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Thursday, July 9, 2015

Demand for MWD Turf Rebate Program Exhausts Supplies, Program Closes

TurgRebate
Facing unprecedented public demand for incentives to transform the region’s landscapes, the Metropolitan Water District of Southern California announced today it will be closing its turf rebate program to new applications later this week because available funding has been fully allocated.

Metropolitan’s $450 million conservation program, the largest of its kind in the nation, will focus remaining available funds on rebates for water-saving devices and a multi-media outreach campaign to promote greater water conservation in homes, gardens and communities throughout the Southland. The district will also maintain a waiting list of interested turf rebate applicants in the event that some of the approved projects do not move forward with their planned landscape changes.

“We knew that the popularity of the turf program would exhaust the available funds at some point, but even we didn’t predict just how popular turf rebates would become,” said Metropolitan General Manager Jeffrey Kightlinger. “Metropolitan is proud to have accelerated the movement by hundreds of thousands of Southern Californians to embrace a new outdoor aesthetic and lock in water savings permanently.”

Last December, Metropolitan’s board increased the conservation budget from $40 million to $100 million to keep pace with the extraordinary public demand. Facing a 20-fold increase in water-saving rebate requests, stoked primarily by turf removal reservations and Gov. Jerry Brown’s April 1 executive order to reduce statewide residential water use by 25 percent, Metropolitan’s board in May increased the budget by an additional $350 million for a total investment of $450 million.

In addition to the budget increase, the board modified the turf removal program so that funds could reach as many residents, businesses and government agencies as possible.

These actions spurred unparalleled interest in turf removal as the historic dry spell worsened.  Kightlinger noted that the board’s May action anticipated turf removal funds would be spent at some point this year.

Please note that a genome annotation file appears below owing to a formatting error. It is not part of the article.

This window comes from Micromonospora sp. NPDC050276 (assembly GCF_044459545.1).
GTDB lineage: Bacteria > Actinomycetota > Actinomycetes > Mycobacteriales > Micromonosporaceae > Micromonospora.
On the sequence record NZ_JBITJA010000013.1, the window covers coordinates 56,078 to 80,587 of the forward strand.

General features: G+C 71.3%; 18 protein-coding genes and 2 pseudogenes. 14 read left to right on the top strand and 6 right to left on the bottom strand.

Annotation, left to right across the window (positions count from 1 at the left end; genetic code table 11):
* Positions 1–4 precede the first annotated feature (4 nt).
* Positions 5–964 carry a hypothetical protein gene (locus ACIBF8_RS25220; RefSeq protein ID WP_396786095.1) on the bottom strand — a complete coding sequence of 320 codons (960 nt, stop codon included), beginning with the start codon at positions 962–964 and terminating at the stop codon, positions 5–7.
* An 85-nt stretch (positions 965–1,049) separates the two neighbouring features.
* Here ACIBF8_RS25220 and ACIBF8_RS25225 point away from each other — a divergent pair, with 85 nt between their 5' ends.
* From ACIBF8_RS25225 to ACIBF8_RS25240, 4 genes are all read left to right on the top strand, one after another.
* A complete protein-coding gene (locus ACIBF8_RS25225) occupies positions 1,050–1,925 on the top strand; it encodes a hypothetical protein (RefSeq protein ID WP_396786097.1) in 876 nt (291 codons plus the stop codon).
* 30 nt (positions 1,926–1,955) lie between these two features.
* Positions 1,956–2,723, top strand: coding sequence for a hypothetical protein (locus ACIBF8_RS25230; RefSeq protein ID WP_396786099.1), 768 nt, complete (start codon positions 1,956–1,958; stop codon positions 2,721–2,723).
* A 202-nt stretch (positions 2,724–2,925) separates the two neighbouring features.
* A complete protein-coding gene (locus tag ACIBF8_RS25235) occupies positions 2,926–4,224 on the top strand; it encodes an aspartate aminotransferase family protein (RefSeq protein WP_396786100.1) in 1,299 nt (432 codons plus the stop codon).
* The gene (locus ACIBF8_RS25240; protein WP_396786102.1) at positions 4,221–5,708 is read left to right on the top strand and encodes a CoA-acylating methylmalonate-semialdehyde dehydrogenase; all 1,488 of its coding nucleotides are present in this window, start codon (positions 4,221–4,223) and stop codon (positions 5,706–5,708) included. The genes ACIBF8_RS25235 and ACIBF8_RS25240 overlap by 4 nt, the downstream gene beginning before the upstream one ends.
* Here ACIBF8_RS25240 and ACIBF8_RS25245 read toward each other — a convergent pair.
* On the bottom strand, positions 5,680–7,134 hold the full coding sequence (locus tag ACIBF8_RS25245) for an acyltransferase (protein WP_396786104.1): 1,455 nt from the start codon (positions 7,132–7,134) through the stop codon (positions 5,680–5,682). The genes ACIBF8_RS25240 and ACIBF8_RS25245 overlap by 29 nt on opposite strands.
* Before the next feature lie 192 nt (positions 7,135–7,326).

As a result of extremely high interest throughout Southern California, all funds have been allocated for either completed projects or for those with approved work plans. He noted that rebates are still available for water-saving devices such as high efficiency clothes washers, toilets, weather-based irrigation controllers and rotating sprinkler nozzles.

Metropolitan estimates that the program will fund removal of over 150 million square feet of turf, more than three times the statewide goal set by Governor Brown to respond to drought conditions and promote more drought-tolerant landscaping.

“We truly believe this campaign helped push the tipping point to shift the cultural norm away from lawns and toward California Friendly® landscapes that embrace the region’s Mediterranean climate,” added Kightlinger. “This rebate program was intended to stimulate interest in turf removal to the point that government incentives were not necessary for the long term.”

A variety of conservation tips are provided at Metropolitan’s online drought information
and conservation rebate website, bewaterwise.com. In addition, television, billboard and digital
advertisements in five languages will be showcasing Metropolitan’s new conservation outreach
campaign called “Turn” throughout the six-county region.

The campaign encourages all Southland residents to take their turn at lowering water use Metropolitan staff will be presenting a comprehensive update on the rebate programs at the district’s next scheduled committee and board meetings July 13-14.

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